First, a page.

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BHM: Reflecting on unsung Sheroes… by Yvonne Field

October 28th, 2020

As part of a social labs exercise, I recently produced a map which allowed me to surface some of the major policies, people, events and publications which had influenced my life over a period of 50 years. I was surprised by the number of insights which emerged and the real sense that the majority of the historical events which immediately came to mind stemmed from the USA and not the UK.  

“This led me to question why our Black British Women’s grassroots political history of organising and activism during the 1960’s to 1980’s was not more widely known and celebrated.”

Our Place to Call Home report in 2015 shed light on the overlooked and often unrecognised contribution that women’s leadership has made to the development of our communities. 

So, during this Black History Month, I want to celebrate a few of our unsung sheroes of the Black British Struggle. This includes my mentor Sybil Phoenix, OBE who built the first Black led purpose built youth club in the UK and has provided a home of safety, lifeskills training  and educational support for several thousand young women through the Marsha Phoenix Memorial Trust (named after her young daughter who died in a car crash);  Mavis Best who campaigned tirelessly to repeal the SUS laws in the 1970’s which were a precursor to the insidious Stop and Search laws we have today; social justice activist Olive Morris who founded Organisation of Women of African and Asian Descent (OWAAD) and died only aged 27 years, Joan Riley who wrote The Unbelonging a novel about sexual abuse in Black families and who was vilified by our community for surfacing what was seen as unspeakable and Marlene Bogle who set up Brixton Black Women’s Centre and London’s Black Lesbian Centre who acted as a mentor for work that I was involved  in during the early 1980’s to establish Lambeth Girls’ Project and who died earlier this year. I would also like to shed light on all the Black African Caribbean and Asian Women youth workers who have worked tirelessly over decades to support the development of our communities especially those who have remained my sisters for more than three decades and who came together to form Aurat/ Obba - African and Asian Women’s Youth Workers Group back in the 1980’s.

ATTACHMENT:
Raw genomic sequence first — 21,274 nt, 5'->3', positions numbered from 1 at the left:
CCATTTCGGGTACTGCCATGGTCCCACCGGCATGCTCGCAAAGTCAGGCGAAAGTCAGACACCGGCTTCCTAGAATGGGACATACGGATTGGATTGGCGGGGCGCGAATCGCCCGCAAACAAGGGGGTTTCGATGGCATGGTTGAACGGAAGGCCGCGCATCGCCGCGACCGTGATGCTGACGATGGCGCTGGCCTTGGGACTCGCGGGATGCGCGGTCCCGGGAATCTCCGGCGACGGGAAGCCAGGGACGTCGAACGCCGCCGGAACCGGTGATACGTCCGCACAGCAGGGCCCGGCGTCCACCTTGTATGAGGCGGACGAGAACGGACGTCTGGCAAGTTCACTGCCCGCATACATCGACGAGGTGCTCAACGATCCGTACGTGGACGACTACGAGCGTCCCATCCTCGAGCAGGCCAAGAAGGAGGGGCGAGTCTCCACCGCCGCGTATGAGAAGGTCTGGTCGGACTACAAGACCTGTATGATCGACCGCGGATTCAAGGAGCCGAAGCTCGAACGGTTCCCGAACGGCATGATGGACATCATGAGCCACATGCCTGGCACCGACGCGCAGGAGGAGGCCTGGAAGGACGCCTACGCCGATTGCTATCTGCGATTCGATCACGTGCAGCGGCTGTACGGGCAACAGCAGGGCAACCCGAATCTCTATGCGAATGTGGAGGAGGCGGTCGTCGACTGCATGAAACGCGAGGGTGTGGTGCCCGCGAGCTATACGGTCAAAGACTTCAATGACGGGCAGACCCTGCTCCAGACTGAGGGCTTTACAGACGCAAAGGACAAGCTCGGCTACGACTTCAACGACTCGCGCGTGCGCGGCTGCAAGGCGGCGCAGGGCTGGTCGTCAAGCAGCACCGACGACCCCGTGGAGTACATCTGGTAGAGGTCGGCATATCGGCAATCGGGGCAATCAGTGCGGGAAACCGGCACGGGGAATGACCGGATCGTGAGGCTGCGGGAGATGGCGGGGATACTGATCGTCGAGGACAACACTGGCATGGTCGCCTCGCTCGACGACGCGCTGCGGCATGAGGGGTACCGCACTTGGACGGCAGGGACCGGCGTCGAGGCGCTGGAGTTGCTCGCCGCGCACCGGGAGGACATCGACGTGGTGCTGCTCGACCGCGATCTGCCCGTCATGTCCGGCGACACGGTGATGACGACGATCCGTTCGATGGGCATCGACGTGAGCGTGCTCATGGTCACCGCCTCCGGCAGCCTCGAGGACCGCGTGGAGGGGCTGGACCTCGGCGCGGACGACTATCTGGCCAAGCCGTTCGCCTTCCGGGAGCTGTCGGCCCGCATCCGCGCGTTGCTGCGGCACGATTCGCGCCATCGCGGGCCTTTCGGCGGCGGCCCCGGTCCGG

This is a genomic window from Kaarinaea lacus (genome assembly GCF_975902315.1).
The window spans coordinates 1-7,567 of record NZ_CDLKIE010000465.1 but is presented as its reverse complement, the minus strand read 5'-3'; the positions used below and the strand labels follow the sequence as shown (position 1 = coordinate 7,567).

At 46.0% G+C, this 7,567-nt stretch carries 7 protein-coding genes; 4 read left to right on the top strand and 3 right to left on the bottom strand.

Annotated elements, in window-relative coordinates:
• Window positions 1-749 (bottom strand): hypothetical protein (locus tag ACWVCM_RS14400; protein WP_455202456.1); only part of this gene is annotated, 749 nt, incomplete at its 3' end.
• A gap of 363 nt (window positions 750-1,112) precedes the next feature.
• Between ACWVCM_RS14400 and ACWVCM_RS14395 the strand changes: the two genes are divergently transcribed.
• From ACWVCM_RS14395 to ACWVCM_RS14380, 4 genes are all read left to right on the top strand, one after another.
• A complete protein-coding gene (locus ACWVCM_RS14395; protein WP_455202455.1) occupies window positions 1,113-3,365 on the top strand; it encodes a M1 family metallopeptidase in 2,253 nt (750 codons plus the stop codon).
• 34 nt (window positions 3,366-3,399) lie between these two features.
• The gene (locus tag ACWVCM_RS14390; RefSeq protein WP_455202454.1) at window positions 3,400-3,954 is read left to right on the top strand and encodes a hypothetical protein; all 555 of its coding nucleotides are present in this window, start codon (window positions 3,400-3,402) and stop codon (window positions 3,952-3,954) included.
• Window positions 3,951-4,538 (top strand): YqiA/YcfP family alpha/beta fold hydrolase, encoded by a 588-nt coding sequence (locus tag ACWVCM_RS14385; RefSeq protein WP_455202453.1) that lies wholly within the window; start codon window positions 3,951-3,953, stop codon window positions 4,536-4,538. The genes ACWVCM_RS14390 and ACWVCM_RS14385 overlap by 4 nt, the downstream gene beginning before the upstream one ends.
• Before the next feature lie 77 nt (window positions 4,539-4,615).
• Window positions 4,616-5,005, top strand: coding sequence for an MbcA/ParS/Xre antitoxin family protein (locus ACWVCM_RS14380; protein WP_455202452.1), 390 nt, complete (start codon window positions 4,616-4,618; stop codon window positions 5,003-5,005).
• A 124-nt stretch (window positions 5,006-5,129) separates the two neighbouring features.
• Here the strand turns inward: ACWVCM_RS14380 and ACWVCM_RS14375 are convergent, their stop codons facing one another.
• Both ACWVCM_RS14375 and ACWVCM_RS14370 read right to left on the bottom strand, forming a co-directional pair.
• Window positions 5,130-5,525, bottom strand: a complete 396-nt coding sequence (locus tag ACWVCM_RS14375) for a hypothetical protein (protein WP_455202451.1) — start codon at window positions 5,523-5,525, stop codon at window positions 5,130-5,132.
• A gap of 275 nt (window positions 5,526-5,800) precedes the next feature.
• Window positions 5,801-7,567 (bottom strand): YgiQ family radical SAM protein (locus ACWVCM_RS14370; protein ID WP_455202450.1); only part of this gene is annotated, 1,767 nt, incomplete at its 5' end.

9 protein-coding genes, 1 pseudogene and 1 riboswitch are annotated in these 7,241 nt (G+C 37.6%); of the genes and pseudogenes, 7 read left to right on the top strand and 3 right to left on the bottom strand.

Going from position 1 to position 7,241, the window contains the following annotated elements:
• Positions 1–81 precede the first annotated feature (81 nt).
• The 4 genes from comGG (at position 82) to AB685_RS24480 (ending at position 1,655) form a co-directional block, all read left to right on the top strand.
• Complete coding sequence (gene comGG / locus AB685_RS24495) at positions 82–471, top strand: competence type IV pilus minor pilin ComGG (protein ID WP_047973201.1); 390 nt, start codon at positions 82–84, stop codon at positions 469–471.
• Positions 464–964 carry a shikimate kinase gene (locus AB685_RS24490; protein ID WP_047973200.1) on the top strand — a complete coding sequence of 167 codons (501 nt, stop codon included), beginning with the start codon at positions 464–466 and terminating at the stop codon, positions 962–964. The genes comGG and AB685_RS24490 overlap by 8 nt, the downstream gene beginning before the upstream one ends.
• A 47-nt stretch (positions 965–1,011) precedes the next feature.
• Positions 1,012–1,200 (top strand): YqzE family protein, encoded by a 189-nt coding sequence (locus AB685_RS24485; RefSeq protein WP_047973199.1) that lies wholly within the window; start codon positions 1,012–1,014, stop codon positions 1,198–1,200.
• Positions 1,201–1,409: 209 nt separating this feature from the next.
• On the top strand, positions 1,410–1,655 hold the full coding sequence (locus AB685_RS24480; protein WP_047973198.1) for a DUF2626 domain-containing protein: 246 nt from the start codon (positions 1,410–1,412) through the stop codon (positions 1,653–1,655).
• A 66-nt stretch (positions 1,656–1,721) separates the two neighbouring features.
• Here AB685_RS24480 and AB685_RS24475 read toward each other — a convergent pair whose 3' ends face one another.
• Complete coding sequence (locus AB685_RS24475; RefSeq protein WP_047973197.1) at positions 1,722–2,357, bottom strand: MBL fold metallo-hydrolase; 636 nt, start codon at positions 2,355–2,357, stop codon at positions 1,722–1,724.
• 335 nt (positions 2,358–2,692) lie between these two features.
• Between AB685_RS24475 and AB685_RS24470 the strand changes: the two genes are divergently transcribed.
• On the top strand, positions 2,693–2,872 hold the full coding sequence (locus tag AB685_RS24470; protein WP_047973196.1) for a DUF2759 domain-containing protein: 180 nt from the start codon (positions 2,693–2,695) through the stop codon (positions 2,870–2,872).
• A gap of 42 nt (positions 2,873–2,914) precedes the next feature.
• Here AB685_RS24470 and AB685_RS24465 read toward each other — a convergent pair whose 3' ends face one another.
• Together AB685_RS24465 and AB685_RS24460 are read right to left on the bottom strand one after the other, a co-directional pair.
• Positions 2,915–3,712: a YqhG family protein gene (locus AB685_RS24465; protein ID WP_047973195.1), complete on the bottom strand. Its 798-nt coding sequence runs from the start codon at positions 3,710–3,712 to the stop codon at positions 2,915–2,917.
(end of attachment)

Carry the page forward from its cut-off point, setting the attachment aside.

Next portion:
Sybil Phoenix, OBESource:

Sybil Phoenix, OBE


Mavis Best Source:

Mavis Best


Olive MorrisSource:

Olive Morris


Marlene BogleSource:

Marlene Bogle


Joan Riley Source: Creator: National Portrait Gallery London

Joan Riley

Source: Creator: National Portrait Gallery London

During BHM I remember other events and people who defined some my more youthful days (maybe the reminiscing inevitably starts as one enters the 6th decade!): the Brixton, Handsworth, Toxteth and St Paul’s uprisings in 1981 and the and highly creative work that 81 Acts of Exuberance Defiance are doing to commemorate this event next year, which we are supporting; the racist murders of three young men aged 15 – 18 years in less than two years whilst I was working in the Royal Borough of Greenwich, namely Rolan Adam, Rohit Duggal and then Stephen Lawrence; witnessing, Nelson Mandela being inaugurated as the first Black President of South African in 1994 along with the rest of the world when only 10 years earlier it felt like I would never see the dismantling of Apartheid in my own lifetime. 

Another stark insight that arose from this exercise was how my life has been and continues to be shaped and influenced by the triangle of my ancestors; my personal and professional life being interconnected with Africa, the Caribbean and Europe – navigating three continents often simultaneously in my daily life can sometimes feel conflicted and yet the flow is seamless. Completing a DNA test last year gave me more information about my African ancestry. Indeed, this unearthing of history is part of the personal work I choose to do in the forthcoming years to help shed light on my own Black history.

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